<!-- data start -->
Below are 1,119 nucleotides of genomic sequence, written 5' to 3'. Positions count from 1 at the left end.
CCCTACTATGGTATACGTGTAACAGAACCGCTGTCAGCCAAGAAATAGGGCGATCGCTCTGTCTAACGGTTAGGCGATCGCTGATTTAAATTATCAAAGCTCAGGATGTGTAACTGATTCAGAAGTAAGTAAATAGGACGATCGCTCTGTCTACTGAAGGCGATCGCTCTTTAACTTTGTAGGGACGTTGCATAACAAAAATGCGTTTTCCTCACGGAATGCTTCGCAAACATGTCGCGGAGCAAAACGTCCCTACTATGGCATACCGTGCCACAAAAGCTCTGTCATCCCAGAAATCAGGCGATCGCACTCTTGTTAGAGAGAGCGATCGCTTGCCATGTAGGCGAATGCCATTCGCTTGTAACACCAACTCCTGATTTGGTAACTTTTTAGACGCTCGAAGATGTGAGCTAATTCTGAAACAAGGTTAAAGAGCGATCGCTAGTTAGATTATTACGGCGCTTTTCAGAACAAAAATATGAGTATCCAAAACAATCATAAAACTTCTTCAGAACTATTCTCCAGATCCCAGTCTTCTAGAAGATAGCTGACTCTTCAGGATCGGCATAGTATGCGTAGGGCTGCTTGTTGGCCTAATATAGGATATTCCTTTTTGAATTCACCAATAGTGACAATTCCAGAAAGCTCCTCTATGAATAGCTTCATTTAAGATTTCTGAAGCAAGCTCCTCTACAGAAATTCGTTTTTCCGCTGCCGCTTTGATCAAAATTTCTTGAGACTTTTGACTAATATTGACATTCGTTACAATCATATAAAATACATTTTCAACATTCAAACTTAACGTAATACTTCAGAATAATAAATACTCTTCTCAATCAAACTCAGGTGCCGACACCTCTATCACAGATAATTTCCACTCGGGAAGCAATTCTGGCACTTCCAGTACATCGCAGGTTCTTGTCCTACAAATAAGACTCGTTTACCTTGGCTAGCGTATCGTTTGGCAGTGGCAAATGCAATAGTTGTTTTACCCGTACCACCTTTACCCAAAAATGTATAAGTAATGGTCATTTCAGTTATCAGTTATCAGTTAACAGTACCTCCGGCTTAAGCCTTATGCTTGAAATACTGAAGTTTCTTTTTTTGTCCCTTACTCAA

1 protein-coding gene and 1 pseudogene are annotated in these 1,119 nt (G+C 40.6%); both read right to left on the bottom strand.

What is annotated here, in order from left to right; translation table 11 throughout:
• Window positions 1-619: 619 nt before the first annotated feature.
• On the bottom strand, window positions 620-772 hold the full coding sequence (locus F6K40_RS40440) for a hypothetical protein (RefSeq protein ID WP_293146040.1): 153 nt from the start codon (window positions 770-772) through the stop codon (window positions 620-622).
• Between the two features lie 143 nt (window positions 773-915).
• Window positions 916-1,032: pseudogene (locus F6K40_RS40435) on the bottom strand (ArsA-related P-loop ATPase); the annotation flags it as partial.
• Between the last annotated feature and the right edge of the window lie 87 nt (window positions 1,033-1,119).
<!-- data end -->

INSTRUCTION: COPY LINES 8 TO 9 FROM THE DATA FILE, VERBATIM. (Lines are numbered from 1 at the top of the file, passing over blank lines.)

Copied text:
• Window positions 916-1,032: pseudogene (locus F6K40_RS40435) on the bottom strand (ArsA-related P-loop ATPase); the annotation flags it as partial.
• Between the last annotated feature and the right edge of the window lie 87 nt (window positions 1,033-1,119).